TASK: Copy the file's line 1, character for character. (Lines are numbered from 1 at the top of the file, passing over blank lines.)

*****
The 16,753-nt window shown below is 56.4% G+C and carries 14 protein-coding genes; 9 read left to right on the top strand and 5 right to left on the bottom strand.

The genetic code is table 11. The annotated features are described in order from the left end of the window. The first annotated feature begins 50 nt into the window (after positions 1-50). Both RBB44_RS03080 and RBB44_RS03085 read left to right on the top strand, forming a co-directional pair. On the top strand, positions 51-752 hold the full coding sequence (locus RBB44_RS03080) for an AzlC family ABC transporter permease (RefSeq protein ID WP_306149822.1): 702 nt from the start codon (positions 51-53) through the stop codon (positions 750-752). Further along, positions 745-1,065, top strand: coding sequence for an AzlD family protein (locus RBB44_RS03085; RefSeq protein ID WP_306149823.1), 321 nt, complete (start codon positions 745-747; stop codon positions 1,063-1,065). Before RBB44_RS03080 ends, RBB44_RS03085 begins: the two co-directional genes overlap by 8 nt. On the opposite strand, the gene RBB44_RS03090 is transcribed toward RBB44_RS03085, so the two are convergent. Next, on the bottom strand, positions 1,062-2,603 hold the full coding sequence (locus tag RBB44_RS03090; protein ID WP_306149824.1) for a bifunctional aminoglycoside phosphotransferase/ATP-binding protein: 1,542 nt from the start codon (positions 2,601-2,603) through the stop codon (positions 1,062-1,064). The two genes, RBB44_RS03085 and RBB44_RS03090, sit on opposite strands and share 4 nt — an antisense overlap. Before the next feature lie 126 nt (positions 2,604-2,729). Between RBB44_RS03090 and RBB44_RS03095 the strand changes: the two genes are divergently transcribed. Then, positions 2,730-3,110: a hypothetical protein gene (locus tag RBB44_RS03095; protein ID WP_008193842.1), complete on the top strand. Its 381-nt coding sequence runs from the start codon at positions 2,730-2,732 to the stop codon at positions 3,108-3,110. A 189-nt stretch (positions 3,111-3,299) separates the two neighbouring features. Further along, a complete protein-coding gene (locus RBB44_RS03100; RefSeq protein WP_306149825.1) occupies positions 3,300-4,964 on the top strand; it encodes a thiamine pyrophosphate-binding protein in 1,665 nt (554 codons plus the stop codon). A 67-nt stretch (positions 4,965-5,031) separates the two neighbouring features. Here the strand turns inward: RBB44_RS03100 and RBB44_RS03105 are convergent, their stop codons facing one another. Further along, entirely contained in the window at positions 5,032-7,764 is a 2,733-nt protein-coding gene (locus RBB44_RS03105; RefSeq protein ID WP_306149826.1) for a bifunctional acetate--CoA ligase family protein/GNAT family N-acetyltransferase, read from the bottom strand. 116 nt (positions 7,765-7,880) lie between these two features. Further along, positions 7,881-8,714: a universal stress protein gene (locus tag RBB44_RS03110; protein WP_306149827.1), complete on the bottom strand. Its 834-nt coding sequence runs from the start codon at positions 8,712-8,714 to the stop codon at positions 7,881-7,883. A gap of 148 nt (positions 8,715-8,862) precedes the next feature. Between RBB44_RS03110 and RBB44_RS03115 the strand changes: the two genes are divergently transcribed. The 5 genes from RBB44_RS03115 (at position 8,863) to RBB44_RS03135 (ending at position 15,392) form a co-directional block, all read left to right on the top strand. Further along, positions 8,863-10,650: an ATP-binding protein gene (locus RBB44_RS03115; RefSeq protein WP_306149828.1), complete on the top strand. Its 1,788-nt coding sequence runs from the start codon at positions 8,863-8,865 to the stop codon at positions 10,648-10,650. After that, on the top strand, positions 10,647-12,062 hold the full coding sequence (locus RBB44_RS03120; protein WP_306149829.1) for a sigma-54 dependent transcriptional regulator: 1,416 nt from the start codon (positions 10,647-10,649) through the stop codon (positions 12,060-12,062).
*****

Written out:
The 16,753-nt window shown below is 56.4% G+C and carries 14 protein-coding genes; 9 read left to right on the top strand and 5 right to left on the bottom strand.